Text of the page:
Three mothers who staff the school canteen (“The Bento Shack”) where bento box lunches and vacuum-sealed breads are the source of lunchtime sustenance when I don’t have time to chow down on Bertha’s cafeteria cooking.

Bertha & the Kitchenettes
Bertha leads this endearing cafeteria cooking crew. Her bright smile, short graying hair, strong forearms and stronger work ethic merit a comparison to a Japanese Rosie the Riveter. The best part of working at Shin Gakko is their bathtub-size curry rice or fatty sauteed beef bowl.

British co-worker who amuses me with his daily antics in an otherwise by-the-book atmosphere. Once accidentally exposed himself to Gloria.

Commander Kickshit
Overzealous, gruff boy’s P.E. teacher with an impressive wardrobe of matching Adidas tracksuits. Hates kids and English even more. Dishes out an excessive number of pushups to his lanky charges. Could benefit from a rainbow Care Bear or a bear hug.

Egg Man
A pun on his real Japanese name, Egg Man and I teach English to my insolent homeroom class of 7th graders. “So what we gonna do?” is his patented phrase before we enter the room. With the little monsters waiting inside, I’m tempted to call the Ghostbusters.

English Inc.
Faulty placement agency that duped me into this job. While its employees are nice as individuals, I’ve butted heads with the company over working conditions, salary, health insurance, time off and everything else in my flawed contract.

Perhaps the longest tenured teacher at Shin Gakko, Esther reminds of my eponymous late grandmother with her passively barbed comments. Despite my limited role as a human tape recorder in her two sections of 11th graders, I look forward to class as a way to spiritually reconnect with Grandma.

Terse custodian who sweeps the halls with a grimace. Has no qualms about mopping the men’s room while I’m doing time on the can. Normally a shadowy background figure, Gloria once took center stage when she tumbled down a flight of stairs outside of my English class.

Head of English
But ironically one of the worst at it, Head is an example of textbook learning gone horribly wrong. I bite my tongue whenever he begins sentences with fundamentally, as you know and namely. Case in point: “As you know, in five minutes, namely 8:25, there is a homeroom class of fundamental English.”

Gloria’s gloved subordinate.

Mr. Microphone
Balding audio-visual guy who wears dark sunglasses even inside his studio cave outfitted with floor-to-ceiling sound equipment circa 1986 and flickering monitors with murky images.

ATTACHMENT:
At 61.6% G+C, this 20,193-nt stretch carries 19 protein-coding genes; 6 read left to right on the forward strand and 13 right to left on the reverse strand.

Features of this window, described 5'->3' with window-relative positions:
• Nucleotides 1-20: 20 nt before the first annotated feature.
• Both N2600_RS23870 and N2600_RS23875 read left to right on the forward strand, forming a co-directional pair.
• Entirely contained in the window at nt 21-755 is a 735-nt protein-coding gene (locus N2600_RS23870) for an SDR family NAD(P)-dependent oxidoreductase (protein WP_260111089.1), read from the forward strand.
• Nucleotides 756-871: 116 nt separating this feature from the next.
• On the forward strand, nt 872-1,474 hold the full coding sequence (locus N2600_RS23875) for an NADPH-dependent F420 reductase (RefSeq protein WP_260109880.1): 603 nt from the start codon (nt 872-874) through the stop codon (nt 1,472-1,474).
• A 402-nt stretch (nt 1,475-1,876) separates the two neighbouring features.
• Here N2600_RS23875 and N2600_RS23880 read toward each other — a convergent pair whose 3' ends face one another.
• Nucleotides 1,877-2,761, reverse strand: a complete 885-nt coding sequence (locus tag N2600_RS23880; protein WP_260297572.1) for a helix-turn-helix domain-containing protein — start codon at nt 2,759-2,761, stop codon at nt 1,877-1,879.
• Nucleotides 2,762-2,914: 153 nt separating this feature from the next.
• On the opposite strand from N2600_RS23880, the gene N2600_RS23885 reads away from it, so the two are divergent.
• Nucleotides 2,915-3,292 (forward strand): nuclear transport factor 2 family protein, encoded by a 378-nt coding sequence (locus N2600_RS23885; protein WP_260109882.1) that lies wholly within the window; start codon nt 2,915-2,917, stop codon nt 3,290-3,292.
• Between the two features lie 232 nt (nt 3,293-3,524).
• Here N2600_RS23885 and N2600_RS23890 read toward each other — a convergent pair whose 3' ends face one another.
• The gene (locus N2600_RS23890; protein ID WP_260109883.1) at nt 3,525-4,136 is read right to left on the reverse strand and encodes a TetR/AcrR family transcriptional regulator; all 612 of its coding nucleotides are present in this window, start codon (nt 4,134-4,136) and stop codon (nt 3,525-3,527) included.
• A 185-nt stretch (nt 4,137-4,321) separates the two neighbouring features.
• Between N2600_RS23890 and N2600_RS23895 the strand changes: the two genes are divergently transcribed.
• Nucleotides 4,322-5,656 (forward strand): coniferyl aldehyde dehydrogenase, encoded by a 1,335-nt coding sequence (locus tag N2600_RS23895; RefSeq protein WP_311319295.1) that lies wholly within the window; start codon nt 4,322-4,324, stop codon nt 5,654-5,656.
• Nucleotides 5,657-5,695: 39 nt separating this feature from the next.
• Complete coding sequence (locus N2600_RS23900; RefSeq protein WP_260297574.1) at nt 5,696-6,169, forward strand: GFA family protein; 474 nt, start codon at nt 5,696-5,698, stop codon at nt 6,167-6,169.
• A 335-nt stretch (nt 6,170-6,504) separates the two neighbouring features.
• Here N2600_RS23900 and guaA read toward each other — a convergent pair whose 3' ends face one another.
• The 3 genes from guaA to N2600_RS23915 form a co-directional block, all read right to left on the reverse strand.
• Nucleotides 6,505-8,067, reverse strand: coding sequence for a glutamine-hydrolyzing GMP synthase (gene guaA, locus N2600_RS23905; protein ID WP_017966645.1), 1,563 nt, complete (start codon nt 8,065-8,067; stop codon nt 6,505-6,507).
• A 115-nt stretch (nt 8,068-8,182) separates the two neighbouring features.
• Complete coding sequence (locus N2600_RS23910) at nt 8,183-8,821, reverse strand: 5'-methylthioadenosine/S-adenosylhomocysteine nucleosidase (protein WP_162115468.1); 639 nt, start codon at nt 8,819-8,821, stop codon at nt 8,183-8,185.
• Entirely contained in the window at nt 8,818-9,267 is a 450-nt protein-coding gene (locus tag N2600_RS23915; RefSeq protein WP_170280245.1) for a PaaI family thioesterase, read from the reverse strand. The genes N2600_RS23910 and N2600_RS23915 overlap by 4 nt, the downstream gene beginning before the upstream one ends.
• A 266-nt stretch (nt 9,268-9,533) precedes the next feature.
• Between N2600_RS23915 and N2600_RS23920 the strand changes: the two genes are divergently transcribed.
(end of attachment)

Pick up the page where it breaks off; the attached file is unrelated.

Ms. Mitohara
The most helpful and competent English teacher I’ve ever worked with. She has been my lifeline to any and every question concerning a frustratingly disorganized school management. Yet as a junior teacher and a woman, responsibilities bypass her in favor of more senior and English incompetent male colleagues.

Ms. Murasaki
Prim and proper, this Japanese language teacher is unfailingly polite. Behind that perfect façade, however, I just know that she yearns to abolish English language instruction and banish the barbaric foreigners defiling her country in the name of teaching it.

Mr. Oki
This young and dumpling-shaped English teacher and I teach two sections of 10th graders. Future dream: escape Japan and move to Melbourne.

Mr. Ouchy
A pun on the principal’s Japanese name. His chauffeured black “President” model sedan idles out front sparing him the 15-minute walk to the train station.

Soccer Dan
Finally, a hip math teacher! Tall and 24, Dan draws a line of girls at his desk seeking extra attention after class. Once a soccer player in college, the sportsman keeps in the game as a coach for the boys’ team who rank just behind baseballers as the big men on campus.

Sunshine Suzuki
Ebullient and enthusiastic, this female gym teacher coaches the 7th and 8th grade girls. For my assistant gym teacher duties, I am fortunate to be paired with her rather than Commander.

Suzuki & Suzuki
Two sister spinsters staffing the school store stocked with overpriced mechanical pencils and notebooks. Hairnets, buns and white-powered faces are a throwback to pre-war Japan.

Reminds me of my grandmother after she began forgetting my name or that, yes, we have class today and, yes, it started five minutes ago. Her English pronunciation is so mangled that even I have trouble catching the non-sequitors spitting from her mouth. We team-teach one vacuous class of 10th graders who silently count down the minutes until the bell ends foreign language hell.

Unfriendly Wendy
Crotchety head receptionist holding court in the main office where Arlene sits. Faxes my monthly timesheet to English Inc., begrudgingly.

Dwarfy librarian never without her maroon apron and thick glasses. Possibly having an affair with Mr. Microphone.

Thursday, June 14, 2007

Day of Denim

In the five years since I’ve graduated from college, peers have outpaced me with more framed pieces of paper and larger bank balances. Now this weekend it’s time for our first reunion, where no doubt I’ll have better stories over beers in the Class of 2002 tent, but I’ll also need something more to measure up. Style.

Of particular concern is what to wear on my bottom half. Go-to Diesel jeans have worn away at the most inconvenient place – the crotch. So, too, have A+F boxers, compounding the exposure of a private area in public places. Sitting on the subway leaves me especially vulnerable.